Debian Linux | Install and Configure Fail2Ban and enabled mail notifications

To successfully secure your linux server you have to prepare different programmes and tools for various tasks. Among other tool Fail2Ban is doing a very good job protecting your server against brute force attacks from outside. It scans your logfiles using a more or less regex string and detects suspicious access trials. The following how-to / tutorial was written using Debian Jessie (Debian 8).

Install and Run Fail2Ban

Nothing easier than that. Just execute the following command as root or using sudo: apt-get install fail2ban

After the package was installed it is available and ready to configure. All (config) files can be found within: /etc/fail2ban/  Additionally it is available as service and started automatically with the server.

Configure Fail2Ban

You can find the config files with the following folder: /etc/fail2ban/
It is recommended by fail2ban to keep the jail.conf as it is and use the jail.local file to override the defaults with your own settings. If this file does not exist you have to create it using touch /etc/fail2ban/jail.local. Now we can our system specific changes to the fail2ban configuration.
# To avoid merges during upgrades DO NOT MODIFY THIS FILE
# and rather provide your changes in /etc/fail2ban/jail.local>

Fail2Ban has some reasonable settings for the most basic security. But depending on your system you have to apply some changes to it. To override the default setting correctly you have to separate your custom changes using the same sectioning like fail2ban is using in the original configuration file.

The [DEFAULT] section contains the most basic settings applied to all other sections by default. You can override this settings in each section. To learn more about each option you can visit the default config file and read the comments.

Overriding default settings

To apply your own settings you have to create a section in your jail.local file and add the option you want to override. For example we want to adjust some changes to our ssh daemon. We changes the default port and want to change the ban-time and the maximum number of retries. To do so we have to add the following lines to the end of our jail.local file:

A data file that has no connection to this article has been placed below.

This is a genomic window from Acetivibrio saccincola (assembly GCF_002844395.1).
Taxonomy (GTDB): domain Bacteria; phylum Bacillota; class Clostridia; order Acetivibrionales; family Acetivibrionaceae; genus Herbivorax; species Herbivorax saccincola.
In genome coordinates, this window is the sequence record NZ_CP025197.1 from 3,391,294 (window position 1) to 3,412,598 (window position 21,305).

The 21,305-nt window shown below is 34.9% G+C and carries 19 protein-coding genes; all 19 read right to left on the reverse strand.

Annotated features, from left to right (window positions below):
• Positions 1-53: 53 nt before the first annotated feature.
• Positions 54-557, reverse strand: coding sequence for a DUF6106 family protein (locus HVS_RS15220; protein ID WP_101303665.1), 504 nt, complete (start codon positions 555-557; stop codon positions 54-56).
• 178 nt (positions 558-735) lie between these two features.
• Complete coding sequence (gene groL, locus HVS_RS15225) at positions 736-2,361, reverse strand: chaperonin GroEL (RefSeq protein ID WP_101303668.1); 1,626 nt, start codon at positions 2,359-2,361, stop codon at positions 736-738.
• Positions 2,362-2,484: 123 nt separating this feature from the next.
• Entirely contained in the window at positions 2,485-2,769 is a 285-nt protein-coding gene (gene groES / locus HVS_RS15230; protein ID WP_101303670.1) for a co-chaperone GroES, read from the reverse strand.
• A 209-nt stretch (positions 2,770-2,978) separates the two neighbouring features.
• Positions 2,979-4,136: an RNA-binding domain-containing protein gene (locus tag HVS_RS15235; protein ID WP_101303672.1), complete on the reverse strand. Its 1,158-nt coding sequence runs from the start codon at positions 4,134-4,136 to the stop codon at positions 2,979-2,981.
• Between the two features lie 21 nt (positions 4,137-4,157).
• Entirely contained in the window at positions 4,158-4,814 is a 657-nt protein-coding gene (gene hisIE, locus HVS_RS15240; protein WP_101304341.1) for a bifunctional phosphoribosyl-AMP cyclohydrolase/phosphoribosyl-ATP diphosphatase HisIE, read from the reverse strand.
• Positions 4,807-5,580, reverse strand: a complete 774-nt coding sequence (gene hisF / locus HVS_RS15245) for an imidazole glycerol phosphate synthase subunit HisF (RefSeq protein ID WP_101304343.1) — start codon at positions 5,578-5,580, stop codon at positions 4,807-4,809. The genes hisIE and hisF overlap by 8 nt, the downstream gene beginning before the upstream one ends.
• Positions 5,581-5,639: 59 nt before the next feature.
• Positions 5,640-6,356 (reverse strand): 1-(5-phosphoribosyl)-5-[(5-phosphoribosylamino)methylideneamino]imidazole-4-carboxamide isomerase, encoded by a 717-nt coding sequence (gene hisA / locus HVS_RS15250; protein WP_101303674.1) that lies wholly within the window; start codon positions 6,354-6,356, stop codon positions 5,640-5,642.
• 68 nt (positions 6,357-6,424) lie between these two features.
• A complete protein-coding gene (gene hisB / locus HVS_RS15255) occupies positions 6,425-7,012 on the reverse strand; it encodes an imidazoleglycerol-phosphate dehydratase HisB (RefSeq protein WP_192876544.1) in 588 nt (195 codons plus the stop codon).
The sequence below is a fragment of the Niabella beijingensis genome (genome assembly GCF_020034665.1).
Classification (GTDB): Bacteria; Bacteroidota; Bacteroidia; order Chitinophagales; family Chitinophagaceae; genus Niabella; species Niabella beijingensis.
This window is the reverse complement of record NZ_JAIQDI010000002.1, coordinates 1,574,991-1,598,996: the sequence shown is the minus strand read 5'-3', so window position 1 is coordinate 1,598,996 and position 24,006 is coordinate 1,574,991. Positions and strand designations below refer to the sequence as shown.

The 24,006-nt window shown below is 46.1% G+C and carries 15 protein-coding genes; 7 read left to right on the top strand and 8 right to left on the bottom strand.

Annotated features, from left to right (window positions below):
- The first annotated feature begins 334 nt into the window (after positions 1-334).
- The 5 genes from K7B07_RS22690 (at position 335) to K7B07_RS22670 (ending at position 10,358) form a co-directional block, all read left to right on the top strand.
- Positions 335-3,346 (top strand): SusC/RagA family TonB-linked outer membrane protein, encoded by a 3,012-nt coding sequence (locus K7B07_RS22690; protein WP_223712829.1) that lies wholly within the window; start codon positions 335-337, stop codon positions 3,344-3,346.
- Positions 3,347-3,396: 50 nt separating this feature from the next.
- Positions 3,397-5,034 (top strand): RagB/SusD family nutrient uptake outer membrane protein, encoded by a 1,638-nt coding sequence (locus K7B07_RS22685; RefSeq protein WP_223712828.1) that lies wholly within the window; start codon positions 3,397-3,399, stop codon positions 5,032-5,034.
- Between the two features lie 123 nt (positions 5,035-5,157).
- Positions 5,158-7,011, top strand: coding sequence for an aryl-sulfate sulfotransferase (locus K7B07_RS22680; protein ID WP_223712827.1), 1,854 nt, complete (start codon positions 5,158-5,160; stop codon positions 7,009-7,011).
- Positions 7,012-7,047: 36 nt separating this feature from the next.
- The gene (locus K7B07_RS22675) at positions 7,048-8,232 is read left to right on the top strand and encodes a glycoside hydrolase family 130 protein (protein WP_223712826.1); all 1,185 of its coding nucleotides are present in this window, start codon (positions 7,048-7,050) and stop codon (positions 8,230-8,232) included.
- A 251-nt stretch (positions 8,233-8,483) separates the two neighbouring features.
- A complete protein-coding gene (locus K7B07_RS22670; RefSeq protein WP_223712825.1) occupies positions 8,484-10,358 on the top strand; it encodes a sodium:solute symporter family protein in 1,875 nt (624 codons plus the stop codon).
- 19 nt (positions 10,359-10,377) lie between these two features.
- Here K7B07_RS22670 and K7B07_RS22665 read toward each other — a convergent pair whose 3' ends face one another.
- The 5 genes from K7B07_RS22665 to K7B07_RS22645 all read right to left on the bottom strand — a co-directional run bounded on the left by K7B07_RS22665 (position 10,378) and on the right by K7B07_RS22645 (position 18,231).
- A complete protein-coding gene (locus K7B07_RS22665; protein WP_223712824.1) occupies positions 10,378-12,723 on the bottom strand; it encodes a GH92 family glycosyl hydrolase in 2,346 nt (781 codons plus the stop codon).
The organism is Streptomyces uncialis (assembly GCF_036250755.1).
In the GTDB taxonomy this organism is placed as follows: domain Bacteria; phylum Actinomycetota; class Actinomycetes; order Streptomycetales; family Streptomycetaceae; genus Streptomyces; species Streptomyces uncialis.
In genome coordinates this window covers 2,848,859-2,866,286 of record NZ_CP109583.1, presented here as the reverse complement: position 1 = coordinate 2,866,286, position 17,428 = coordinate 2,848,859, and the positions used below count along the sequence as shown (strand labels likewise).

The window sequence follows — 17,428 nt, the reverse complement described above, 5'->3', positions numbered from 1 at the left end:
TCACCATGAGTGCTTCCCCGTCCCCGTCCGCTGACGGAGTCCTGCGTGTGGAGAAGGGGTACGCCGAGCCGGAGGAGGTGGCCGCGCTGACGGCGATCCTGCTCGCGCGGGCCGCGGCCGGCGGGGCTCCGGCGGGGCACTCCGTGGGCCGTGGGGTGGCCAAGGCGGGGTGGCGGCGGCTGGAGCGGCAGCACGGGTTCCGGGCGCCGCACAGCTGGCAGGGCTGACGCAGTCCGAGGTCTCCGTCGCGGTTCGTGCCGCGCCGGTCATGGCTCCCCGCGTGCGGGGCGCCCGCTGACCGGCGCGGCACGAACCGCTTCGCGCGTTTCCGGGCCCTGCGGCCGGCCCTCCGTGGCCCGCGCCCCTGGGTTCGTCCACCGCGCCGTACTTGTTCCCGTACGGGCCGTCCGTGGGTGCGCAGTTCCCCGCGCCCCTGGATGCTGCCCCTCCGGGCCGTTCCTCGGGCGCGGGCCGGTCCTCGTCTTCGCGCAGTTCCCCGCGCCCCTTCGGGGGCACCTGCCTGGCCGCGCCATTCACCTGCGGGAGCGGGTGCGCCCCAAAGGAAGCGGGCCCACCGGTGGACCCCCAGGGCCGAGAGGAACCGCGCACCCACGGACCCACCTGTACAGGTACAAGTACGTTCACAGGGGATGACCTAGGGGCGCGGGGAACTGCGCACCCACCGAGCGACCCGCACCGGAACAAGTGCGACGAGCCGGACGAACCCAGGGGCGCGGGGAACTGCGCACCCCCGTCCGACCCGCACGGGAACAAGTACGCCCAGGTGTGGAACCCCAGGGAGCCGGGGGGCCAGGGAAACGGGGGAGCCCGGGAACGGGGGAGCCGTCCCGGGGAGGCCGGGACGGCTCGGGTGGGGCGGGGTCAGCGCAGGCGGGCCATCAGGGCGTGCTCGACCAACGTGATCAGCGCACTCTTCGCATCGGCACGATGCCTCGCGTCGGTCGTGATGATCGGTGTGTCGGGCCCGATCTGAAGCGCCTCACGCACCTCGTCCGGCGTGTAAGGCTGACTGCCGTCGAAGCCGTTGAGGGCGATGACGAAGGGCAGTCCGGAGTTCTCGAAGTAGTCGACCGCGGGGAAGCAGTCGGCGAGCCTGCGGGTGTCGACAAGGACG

enabled = true
port = 33333
bantime = 3600
maxretry = 2

To activate your changes you have to restart your fail2ban instance by executing /etc/init.d/fail2ban restart  or service fail2ban restart as root or by using sudo.

Enable mail notifications to get information about bans via email

By default fail2ban is configured to not to send any mails to you.  To enable e-mail notifications you have to set the correct action. To our advantage fail2ban already pre-configured a fitting action for us: action = %(action_mwl)s. All we have to do is to activate it using our jail.local file.

You can enable the fail2ban mail delivery for each sections explicitly (like the [ssh] section) or for all monitored systems by default using the [DEFAULT] section. The following settings are responsible for the mail configuration and should to match your requirements:
#email settings for receipient and sender.
destemail = root@localhost
sendername = Fail2Ban
sender = fail2ban@localhost
#Mail delivery service.
mta = mail
# The neccessary action to send mails.
action = %(action_mwl)s

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